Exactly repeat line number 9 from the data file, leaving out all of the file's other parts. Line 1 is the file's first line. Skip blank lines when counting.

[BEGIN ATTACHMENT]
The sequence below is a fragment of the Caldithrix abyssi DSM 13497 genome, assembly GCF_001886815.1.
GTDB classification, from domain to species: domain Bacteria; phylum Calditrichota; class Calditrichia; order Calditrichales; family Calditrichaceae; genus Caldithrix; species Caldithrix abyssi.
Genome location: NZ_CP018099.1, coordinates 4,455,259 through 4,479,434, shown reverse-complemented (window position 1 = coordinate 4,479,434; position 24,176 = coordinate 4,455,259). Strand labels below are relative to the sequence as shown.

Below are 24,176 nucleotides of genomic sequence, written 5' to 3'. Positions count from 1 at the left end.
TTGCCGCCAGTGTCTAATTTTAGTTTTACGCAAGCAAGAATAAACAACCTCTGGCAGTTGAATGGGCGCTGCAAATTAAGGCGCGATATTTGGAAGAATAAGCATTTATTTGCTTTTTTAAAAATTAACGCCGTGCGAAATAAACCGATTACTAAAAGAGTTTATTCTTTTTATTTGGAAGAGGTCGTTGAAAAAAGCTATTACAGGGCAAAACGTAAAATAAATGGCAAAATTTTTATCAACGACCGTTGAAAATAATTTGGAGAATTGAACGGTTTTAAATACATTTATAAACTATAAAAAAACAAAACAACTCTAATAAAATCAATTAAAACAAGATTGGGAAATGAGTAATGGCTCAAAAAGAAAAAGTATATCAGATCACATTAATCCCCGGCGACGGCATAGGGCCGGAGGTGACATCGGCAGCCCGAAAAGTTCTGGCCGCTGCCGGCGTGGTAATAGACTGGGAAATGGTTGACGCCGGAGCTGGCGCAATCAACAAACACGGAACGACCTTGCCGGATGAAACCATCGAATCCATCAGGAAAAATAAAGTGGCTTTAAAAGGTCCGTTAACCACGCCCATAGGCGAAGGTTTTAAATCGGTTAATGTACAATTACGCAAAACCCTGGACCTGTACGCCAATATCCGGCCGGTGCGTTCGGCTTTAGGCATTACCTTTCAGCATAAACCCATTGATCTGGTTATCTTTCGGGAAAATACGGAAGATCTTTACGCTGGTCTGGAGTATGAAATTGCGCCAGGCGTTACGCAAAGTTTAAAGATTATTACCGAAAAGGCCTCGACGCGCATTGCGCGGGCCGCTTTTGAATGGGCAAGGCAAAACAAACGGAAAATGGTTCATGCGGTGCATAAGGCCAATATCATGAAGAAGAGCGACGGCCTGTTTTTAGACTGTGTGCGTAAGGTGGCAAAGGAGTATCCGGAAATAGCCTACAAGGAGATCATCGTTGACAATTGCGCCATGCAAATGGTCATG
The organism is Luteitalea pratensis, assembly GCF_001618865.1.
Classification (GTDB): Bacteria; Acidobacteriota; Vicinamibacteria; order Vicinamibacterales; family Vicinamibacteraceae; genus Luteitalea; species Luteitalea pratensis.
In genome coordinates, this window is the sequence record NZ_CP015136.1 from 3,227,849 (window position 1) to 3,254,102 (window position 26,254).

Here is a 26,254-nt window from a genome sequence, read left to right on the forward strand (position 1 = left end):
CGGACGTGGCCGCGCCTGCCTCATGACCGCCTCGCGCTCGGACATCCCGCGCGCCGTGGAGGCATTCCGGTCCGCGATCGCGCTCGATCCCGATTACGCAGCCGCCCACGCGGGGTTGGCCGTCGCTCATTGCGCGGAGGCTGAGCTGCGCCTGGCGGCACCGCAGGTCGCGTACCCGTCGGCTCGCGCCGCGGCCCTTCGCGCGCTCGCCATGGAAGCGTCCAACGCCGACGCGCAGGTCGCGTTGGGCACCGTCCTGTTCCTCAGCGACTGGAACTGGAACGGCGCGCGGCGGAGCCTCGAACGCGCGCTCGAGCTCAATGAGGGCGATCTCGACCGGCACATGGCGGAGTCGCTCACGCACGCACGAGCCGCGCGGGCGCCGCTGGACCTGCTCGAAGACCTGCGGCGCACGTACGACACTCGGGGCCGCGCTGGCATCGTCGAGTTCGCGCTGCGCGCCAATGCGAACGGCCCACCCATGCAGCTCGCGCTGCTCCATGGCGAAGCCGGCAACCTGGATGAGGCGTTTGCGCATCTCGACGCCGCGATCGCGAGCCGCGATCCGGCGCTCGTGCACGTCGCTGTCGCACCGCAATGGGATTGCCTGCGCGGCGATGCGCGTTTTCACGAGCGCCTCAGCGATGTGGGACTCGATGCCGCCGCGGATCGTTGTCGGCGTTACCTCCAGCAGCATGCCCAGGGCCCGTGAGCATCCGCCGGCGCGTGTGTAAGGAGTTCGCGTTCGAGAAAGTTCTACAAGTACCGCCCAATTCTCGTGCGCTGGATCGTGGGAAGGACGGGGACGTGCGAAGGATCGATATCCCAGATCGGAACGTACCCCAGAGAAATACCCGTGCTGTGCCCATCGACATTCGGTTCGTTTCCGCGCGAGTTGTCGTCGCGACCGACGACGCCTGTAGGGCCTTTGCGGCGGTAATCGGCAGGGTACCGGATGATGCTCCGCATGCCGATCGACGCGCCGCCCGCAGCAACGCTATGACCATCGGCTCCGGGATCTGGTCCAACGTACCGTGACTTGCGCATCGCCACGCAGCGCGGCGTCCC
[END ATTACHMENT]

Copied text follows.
Here is a 26,254-nt window from a genome sequence, read left to right on the forward strand (position 1 = left end):